Tuesday, April 2, 2013

Not an End, Only a Beginning

Day 365
Wow.  We did it. 

I’ll admit.  I’ve been dragging my heels a bit in the sand anxious to type up our last random act.  Although this year has clearly changed the way we think about kindness and finding ways to incorporate it into our daily lives, typing Day 365 still felt like an end to something. 

That’s when I realized it was only the beginning. 

For the last several weeks, I’ve met with some folks to help plan a permanent kindness club for Cincinnati.  (The real kudos go to Kasey and Meghan.  I’m more the idea-person and the person-who-brings-people person.) 

From our cluttered table at Panera filled with community-minded folks who want to see kindness spread sprang the Cincinnati Kindness Movement.  This grassroots initiative will bring strangers together on a regular basis to commit a service project and reinforce the idea that kindness is a seed we plant and nurture if we want it to blossom and grow.

We have big plans, Cincinnati.  Plans so large, Cincinnati might not be able to contain them.  My deepest hope is that similar clubs will take root in other cities.  It could happen.   

This Sunday we held our inaugural meeting. 

The boys came.  Chaz, of course, was there.  My friend Victoria braved the snow and found our gathering.  Kasey and her family were there.  Meghan, Emily and the Starfire girls.  I’m giving a shout out to Susan who tried to come but wrote down the wrong address and ended up somewhere across town.  Her intentions were good.  In total, nearly two-dozen folks gathered to celebrate kindness. 

The movement’s growing.  Every day more join us on Facebook.

 People stop and ask me how they can get involved.  It’s an amazing feeling to see it germinate from idea to actuality.   

When the boys and I started our year, we didn’t have any expectations.  I wanted us to live this experiment one day at a time and see where it took us.  The road less traveled led us to a community where kindness wins.  The boys and I started looking for kindness in others as we searched for ways we could be more kind.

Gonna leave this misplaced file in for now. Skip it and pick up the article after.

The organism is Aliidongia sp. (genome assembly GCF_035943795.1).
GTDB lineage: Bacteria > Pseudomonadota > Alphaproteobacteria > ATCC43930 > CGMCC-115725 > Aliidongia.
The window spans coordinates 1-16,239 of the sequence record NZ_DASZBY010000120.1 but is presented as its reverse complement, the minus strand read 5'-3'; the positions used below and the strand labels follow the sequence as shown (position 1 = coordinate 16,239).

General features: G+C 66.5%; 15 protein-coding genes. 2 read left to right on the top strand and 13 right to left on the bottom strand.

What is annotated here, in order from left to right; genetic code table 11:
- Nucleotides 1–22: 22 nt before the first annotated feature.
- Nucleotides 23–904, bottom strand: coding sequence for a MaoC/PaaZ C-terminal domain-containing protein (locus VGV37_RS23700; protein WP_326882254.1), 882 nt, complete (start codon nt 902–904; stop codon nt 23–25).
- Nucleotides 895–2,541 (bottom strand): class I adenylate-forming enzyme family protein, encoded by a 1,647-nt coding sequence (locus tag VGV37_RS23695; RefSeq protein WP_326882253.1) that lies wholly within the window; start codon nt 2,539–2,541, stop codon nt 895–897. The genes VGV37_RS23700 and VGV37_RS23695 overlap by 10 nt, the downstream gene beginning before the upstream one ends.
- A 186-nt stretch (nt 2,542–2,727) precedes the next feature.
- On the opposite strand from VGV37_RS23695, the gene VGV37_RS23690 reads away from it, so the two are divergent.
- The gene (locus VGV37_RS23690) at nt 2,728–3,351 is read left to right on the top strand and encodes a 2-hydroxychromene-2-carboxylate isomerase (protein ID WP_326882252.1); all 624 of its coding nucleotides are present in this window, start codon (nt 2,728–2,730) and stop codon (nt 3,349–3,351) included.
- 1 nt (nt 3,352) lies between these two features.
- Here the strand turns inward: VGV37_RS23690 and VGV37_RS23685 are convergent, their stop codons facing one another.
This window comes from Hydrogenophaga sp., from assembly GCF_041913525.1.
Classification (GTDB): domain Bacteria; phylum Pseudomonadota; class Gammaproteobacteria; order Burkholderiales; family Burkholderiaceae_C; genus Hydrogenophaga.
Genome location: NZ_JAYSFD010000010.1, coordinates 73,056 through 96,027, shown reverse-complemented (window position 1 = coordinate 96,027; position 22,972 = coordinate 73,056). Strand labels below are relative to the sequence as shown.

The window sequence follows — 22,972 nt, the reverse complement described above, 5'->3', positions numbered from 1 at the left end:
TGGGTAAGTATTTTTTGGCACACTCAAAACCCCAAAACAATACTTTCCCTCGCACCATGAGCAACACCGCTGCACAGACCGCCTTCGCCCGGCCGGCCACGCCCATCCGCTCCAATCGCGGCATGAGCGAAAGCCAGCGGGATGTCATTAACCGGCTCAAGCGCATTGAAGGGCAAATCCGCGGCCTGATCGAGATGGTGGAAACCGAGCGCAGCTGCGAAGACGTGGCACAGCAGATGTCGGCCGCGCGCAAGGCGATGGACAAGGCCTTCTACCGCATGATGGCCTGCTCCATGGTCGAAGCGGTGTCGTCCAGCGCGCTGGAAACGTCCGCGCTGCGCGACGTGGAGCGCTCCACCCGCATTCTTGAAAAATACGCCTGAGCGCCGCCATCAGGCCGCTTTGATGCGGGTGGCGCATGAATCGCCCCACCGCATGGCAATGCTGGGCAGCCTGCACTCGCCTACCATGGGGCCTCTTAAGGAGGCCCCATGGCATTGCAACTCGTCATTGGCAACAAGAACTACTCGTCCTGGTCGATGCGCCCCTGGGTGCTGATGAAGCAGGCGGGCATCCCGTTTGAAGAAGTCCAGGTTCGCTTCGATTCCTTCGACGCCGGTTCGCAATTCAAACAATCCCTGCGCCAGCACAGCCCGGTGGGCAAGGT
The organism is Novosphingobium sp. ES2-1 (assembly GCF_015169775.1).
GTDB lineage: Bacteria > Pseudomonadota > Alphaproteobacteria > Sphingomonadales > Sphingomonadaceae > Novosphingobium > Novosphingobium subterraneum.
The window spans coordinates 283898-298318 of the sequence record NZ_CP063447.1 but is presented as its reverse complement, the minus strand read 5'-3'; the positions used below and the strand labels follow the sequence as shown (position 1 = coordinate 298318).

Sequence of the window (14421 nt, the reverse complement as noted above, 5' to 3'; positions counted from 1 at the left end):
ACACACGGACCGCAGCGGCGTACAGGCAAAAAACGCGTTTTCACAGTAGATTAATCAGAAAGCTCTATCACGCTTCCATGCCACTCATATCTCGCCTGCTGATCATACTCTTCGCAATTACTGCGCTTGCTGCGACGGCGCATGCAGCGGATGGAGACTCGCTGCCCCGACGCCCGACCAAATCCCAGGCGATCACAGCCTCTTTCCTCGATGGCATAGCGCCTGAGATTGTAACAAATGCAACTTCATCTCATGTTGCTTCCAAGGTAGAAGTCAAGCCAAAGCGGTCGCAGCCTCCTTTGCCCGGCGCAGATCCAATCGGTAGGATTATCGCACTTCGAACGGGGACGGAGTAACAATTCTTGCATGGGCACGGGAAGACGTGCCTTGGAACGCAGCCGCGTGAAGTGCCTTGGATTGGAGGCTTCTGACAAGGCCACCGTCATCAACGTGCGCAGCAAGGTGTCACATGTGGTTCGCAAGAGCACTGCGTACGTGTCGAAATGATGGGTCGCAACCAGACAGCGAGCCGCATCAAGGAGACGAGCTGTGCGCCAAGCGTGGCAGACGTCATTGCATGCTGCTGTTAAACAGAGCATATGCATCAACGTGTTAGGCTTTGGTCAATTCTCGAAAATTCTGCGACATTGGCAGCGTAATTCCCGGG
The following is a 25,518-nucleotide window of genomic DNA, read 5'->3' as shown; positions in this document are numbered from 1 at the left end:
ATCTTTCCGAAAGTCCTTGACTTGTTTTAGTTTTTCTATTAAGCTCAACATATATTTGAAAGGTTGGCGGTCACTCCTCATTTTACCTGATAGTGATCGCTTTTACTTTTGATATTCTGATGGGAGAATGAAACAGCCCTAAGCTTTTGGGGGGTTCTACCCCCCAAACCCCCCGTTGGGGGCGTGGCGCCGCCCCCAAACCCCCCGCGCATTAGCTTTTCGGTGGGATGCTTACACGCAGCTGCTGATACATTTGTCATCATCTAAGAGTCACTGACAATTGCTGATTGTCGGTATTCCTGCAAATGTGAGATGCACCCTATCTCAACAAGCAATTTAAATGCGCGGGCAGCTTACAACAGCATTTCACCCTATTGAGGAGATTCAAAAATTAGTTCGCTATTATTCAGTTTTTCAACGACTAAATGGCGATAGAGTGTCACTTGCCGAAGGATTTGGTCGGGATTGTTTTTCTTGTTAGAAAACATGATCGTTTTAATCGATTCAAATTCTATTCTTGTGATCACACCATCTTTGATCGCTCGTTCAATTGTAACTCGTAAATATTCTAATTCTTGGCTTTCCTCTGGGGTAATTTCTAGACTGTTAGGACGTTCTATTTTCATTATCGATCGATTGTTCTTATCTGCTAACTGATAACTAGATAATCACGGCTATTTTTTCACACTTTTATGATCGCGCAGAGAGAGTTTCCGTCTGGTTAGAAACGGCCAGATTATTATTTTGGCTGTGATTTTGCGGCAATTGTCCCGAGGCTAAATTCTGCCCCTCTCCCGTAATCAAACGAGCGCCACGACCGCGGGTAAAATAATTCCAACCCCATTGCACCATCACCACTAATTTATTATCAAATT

All around us, we saw others helping strangers, neighbors helping neighbors, friends helping friends.  The experience has forever changed me because I know no matter where we go or whatever we do, we can find ways to make something better by being kind.  

For those who found my blog offensive or self-serving, I say this.  This year was about finding ways to incorporate kindness into my children’s lives and to make it as natural to them as playing ball.  We, as parents, can teach our kids to find opportunities to help in their community.  They watch us with big, open eyes.  They mirror what we do.  Yes, this was a public platform to show them, and show them I did.  For that, I’m not sorry. 

People ask me what did I want my boys to learn from our year.  To this, I answer to be kind.  To always be kind. 

So what now?  Besides The Cincinnati Kindness Movement?  I’ll be shifting my energies to finishing The Bully Antidote, a fiction book aimed at middle school readers.  My son’s promise to his class that I’d read it to them weighs on me.  I always did do better with a hard deadline. 

I’ll be posting chapters on this space so I hope you’ll be back to visit.  Feel free to comment and/or share.  I don’t know how the story ends but am confident I’ll figure it out.  If I can type Day 1 with no plan, I can certainly figure out how to get to The End.